February 12, 2012 AT 7:53 pm

Call it STEAM not STEM – by Jerry Isdale

Pt 646

Call it STEAM not STEM – by Jerry Isdale. Jerry has been pioneering a call to makers all the way out in Hawaii – do we need to call STEM (science, technology, engineering and math) something a little more? Here comes STEAM!

First thing I’d do is call it STEAM and explicitly include ART in the program.

STEM by itself is sterile and will not reproduce well.

There is only a small subset of humanity that will find math/engineering/sci-tech interesting and exciting by itself (and those may not get along with rest of humanity very well, being too geeky and often lacking social skills).

Show kids the fun art side to catch their interest and creativity. Show them (have them do) projects that do fun things using tech and then slip the harder stuff in as the path to get to fun stuff.

The competitions & challenges are one way to motivate/direct kids but my (limited, non-educator, just mentor) experience is that it also alienates some kids – or those that are motivated will alienate those that are not as excited by the competitive nature. Art projects attract a whole different crowd. Then you can have an Art & Tech mini-makerfaire to show off and share the results.

hmm, maybe we need a national STEAM Art & Tech competition ala the science fair.

Read more in our comments and on Maui Makers. Also check out Kevin’s open letter.

We have an art category that’s the most trafficked section of Adafruit at the moment. Phil is our resident artist (sketchbook scans above) – “art” is important – but should it be part of “STEM”? Maybe, discuss in the comments!

We think good engineering is art and they do hand-in-hand – despite what we’ve heard :)

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10 Comments

  1. There has been rumblings of adding the A in the STEM education outreach community for about a year now. So far it has seen more opposition then support, and I tend to agree with the majority. I’ve only heard the argument come from those with a vested interest in the A wanting to jump on the rapidly increasing speed STEM train.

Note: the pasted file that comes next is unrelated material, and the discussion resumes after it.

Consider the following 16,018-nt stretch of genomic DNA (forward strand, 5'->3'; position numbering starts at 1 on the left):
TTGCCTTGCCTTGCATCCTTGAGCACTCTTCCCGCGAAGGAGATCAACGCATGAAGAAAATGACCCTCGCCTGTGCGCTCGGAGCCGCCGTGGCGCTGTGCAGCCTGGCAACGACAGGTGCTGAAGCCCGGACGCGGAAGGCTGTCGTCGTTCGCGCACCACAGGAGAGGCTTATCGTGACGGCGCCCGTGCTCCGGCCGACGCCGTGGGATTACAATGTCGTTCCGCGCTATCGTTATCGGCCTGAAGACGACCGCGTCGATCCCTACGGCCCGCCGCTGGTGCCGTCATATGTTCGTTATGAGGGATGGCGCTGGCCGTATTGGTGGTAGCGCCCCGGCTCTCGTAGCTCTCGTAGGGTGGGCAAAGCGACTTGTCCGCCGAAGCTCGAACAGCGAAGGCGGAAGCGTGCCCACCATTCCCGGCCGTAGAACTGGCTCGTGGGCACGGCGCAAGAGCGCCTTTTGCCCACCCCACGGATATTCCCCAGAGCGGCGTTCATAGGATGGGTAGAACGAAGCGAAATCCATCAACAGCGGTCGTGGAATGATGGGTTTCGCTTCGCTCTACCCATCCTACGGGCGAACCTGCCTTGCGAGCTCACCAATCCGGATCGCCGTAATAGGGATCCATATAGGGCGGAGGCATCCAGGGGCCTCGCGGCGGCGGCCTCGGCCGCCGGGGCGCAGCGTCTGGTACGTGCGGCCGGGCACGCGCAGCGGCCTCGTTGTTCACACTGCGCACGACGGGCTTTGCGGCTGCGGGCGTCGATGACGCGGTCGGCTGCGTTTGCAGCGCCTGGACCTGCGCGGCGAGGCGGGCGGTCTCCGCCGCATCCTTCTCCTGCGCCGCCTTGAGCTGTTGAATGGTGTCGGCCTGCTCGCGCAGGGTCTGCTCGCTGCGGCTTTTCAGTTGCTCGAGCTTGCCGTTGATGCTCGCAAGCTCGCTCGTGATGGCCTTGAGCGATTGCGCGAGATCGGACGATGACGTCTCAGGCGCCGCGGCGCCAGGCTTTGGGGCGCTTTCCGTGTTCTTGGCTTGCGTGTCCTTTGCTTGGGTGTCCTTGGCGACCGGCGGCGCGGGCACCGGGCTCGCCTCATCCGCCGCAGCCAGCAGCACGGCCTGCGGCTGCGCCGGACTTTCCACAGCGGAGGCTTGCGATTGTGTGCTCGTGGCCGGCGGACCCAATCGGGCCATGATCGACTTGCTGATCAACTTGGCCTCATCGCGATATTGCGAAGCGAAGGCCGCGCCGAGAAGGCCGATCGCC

I almost find Jerry’s comment insulting.

    "There is only a small subset of humanity that will find math/engineering/sci-tech interesting and exciting by itself (and those may not get along with rest of humanity very well, being too geeky and often lacking social skills)."

    I’ve been striving for over two years to show kids how cool STEM is by taking my main outreach program to local elementary schools and it’s been working. We hear back from the teachers a year later letting us know the kids still are asking questions about the experiments they saw. To say that only a small subset of society finds STEM exciting sounds like it’s coming from someone not on the front lines of education; as I see first hand the converse is true. To further say that only those that do find STEM exciting have social disabilities is only perpetuating a false stereotype that is decades old. I’d like Jerry to come meet the High School Robotics team I’m mentoring this year for the FIRST competition.

    The other argument I hear for adding the A is basically using Arts to ‘bait’ kids to see something in STEM. I feel like this is deceiving. I’d rather see the kids come to STEM because they saw something cool/interesting/unbelievable in something STEM related itself. Not because of a bait and switch. This will only increase the STEM dropout rate in colleges. I’m upfront when I tell kids STEM is hard; but the rewards make it worth it.

    I have no problem with programs that try to infuse Art with science. It’s a good combination and produces some amazing stuff. But STEM is about promoting the Sciences. Art has been cool and popular for ages. STEM has not. There is no ‘Revenge of the Artists’ like there has been for nerds. We have finally started to bring the sciences into the limelight, the whole purpose STEM was coined in the first place.

    The sciences need to remain separated in the schools from the other areas of education or risk becoming lost in the noise and sink back to the horribly inadequate levels they once where. I’m not saying don’t mix art and science in the classroom. What I am saying is please don’t turn my science fair into an art gallery. Schools have had well established art programs forever, second only to athletic programs. STEM in schools has been duly lacking, and that’s what I’m fighting.

  2. Aside from the higher levels of art & art appreciation, its surprising that a typical engineering degree has a course or two on technical writing, but not on fundamental drawing, photography and illustration skills. These are easily just as important for overall communication.

    These days, video production should probably be there as well.

  3. to be honest, i dont see such a great difference in tech- or scientific tinkering and art. tinkering or making art are just two ways of calling the same thing: inventing sth. for the good of it. maybe sth useful comes out of it and most time its just the feeling that there are possibilities for good things.

    there might be a difference to hard science and engineering but even these need from time to tie tinkered stuff to inspire them.

    im fine with also taking "art" into the equation for people seeing what making & engineering can also be. as long as it comes clear that science, tech, engineering, math can be art not just be with it. because sometimes i get the feeling that some people believing in this weird art religion seem to ignore that artists, engineers and mathematicians happened to be the same people some time ago…